You won’t see many save sequences better than Gigi Buffon’s pair in the 60th minute of Juventus’s narrow Champions League win over Manchester City two weeks ago. On the initial stop, he does well to get a hand to a low Raheem Sterling shot that’s headed for the inside of the far post, but it’s the second one that’s downright gymnastic: at the exact moment Buffon returns to his feet, here comes David Silva onto the rebound to finish the job, and with the swiftness of a shark’s jaws snapping shut — whap! — Buffon hits the deck, redirecting the ball skyward and into the stands.
They’ll build a statue of him someday outside the generically named Juventus Stadium, and when a little Italian boy asks his mother why there’s a bronzed man outside the grounds, she’ll pull out her phone and explain: “because even at age 37, he was still doing ridiculous stuff like this.”
In a lot of ways, City versus Juve was Peak Champions League, or as close as we get to it during the tournament’s group stage. Two giants with a scant history against each other squared off in a match won by a world-class striker (in this case, Alvaro Morata) strolling over to a caromed ball like it was a piece of mail he had dropped, then hitting a pinwheeling, inch-perfect shot into the net. The tournament is engineered to produce games like this.
The UCL ostensibly is founded on the idea that Europe needs an ultimate champion each year, but that also was the impetus behind the invention of the Champions League’s predecessor, the European Champion Clubs’ Cup, a less-inclusive event that threw a bunch of domestic title-winners into a knockout bracket. The UCL is set up not just as a continental king-making mechanism, but also to pique the interest of the curious fan.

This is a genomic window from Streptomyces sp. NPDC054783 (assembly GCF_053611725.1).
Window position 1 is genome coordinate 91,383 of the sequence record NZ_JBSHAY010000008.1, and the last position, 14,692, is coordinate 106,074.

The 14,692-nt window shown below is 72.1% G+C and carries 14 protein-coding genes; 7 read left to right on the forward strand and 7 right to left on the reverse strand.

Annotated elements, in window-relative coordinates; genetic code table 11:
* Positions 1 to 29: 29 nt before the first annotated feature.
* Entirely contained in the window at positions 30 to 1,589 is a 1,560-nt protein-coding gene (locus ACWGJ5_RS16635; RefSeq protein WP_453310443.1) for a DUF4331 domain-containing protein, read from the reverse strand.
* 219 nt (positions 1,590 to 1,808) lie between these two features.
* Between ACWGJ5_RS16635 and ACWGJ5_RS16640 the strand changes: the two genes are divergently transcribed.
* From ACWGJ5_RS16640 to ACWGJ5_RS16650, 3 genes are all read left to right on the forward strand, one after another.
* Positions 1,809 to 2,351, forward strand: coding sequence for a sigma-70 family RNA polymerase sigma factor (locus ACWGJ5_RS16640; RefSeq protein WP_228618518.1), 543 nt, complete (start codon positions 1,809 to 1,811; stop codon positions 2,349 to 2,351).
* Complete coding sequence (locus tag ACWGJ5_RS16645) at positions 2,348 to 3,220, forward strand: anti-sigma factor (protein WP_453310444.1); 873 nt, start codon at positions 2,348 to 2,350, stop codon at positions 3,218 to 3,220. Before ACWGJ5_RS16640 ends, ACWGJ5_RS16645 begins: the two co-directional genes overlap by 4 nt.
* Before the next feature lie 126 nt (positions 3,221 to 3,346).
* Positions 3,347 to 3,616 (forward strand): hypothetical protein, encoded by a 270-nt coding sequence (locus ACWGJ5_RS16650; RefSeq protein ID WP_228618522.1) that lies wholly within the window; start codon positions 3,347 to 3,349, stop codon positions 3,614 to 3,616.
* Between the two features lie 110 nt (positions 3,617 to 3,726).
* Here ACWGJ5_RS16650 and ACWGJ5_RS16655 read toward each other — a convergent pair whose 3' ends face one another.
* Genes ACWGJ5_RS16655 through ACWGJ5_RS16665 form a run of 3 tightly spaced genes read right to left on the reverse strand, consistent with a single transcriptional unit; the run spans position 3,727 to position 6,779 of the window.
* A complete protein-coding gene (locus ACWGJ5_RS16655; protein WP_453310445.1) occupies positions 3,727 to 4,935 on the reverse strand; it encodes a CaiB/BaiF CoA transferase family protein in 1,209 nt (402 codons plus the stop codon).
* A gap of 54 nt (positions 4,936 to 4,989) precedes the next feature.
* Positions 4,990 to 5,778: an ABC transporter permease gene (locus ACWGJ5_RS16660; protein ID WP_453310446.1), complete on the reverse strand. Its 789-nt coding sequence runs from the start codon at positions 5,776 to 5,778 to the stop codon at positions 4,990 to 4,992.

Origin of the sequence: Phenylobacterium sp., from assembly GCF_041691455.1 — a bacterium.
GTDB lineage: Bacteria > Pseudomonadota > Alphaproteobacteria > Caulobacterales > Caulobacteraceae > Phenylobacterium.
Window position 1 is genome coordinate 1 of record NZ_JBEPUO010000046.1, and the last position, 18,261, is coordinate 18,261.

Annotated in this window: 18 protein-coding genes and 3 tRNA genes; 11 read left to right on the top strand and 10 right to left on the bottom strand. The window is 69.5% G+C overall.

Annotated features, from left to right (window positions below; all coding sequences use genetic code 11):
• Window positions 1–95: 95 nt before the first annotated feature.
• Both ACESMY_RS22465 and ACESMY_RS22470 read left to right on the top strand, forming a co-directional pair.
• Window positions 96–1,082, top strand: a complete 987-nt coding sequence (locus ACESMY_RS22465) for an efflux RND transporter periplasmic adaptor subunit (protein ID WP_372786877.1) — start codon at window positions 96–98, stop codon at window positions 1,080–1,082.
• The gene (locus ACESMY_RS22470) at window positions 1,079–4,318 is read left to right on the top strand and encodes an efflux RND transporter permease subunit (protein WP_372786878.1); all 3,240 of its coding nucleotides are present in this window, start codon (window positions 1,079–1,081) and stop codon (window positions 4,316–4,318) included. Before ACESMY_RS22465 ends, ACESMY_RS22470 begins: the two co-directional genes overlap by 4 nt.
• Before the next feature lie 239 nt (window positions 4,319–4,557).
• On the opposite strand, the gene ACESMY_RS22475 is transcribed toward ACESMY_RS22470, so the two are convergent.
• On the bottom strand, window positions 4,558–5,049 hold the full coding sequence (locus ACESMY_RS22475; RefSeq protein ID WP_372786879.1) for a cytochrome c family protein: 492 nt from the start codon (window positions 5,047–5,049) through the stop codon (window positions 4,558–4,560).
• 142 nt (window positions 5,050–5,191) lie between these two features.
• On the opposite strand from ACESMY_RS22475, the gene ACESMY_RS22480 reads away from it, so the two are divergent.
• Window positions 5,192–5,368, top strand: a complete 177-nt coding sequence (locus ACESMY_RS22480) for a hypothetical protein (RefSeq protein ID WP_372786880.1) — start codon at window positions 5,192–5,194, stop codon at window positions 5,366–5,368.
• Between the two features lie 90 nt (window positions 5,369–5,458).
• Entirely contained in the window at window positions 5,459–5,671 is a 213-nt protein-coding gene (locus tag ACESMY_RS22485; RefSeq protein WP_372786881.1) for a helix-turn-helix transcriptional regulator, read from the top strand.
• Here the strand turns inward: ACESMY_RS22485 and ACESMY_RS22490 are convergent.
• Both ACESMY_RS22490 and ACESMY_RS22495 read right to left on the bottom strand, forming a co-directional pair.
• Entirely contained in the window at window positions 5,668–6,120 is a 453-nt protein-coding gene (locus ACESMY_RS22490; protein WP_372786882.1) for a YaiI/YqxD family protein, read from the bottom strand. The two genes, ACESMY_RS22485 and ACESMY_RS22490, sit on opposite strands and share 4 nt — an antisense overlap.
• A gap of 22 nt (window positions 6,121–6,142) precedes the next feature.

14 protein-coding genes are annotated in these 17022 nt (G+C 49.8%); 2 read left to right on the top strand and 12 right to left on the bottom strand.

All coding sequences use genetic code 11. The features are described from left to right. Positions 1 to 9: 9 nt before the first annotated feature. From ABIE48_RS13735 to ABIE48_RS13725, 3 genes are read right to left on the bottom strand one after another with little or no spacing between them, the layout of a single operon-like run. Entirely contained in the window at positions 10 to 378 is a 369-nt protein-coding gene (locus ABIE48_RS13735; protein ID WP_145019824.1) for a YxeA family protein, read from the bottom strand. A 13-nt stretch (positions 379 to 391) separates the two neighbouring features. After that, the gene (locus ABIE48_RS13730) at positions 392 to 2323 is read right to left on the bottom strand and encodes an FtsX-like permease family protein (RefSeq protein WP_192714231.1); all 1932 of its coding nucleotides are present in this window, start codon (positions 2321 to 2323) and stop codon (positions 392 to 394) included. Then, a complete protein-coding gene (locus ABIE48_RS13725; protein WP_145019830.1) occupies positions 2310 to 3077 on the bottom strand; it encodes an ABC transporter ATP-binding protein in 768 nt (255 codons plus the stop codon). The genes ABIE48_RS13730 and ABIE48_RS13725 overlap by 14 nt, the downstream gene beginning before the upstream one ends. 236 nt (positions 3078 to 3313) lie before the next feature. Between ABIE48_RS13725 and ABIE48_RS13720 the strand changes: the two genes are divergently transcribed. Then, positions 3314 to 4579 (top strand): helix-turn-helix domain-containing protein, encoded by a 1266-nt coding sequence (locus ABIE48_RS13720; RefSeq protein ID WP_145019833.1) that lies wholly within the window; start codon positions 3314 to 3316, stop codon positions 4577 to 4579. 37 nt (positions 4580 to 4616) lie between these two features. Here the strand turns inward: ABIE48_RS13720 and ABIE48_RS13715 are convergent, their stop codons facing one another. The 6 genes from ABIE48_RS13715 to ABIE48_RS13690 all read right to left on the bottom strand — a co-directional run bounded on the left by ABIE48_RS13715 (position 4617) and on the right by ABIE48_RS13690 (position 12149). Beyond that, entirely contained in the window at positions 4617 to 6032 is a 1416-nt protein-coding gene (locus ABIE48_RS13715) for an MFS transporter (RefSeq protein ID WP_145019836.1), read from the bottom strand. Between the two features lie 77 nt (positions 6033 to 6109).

Soccer being the world’s game, there’s far too much talent and too many interesting teams out there for any sane person to completely track. Most folks focus the bulk of their attention on a single league, which means the Champions League is an opportunity for Spanish fans to see Bayern Munich and Roma, and for English fans to see Atletico Madrid and Porto. Millions of people tune in for the high stakes and on-pitch quality, and also for the same reason they go to the aquarium and press their noses against the shark enclosure: to experience the exotic.
Juventus had last played Manchester City in 2010, during the group stage of the second-tier Europa League. Before that pair of matches, the clubs hadn’t met since 1976. In this era of every-game-all-the-time cable packages, the average City supporter has probably caught a few Juve matches here and there, but he or she doesn’t know the Old Lady the way he or she knows Tottenham or Manchester United. Paul Pogba is more like a folkloric antagonist to them than a familiar foe.
The Champions League delivers what it promises. The soccer often is excellent, and there’s no other venue in which you can potentially see Dortmund play Chelsea on Tuesday, then catch Barcelona against Paris Saint-Germain on Wednesday.
But as with anything elite and exclusive, it has the distinct, white leather-upholstered chill of a yacht party. This is Luxury Soccer; the Champions League paid out about $1.42 billion to its participating clubs last season, with UEFA pocketing a sizable chunk of revenue from media rights and commercial contracts: 25% for the first $600 million, then 18% of whatever else came in from broadcast partners like BT Sport, Fox Sports, Al-Jazeera’s BeIN network, and sponsors like Heineken and MasterCard.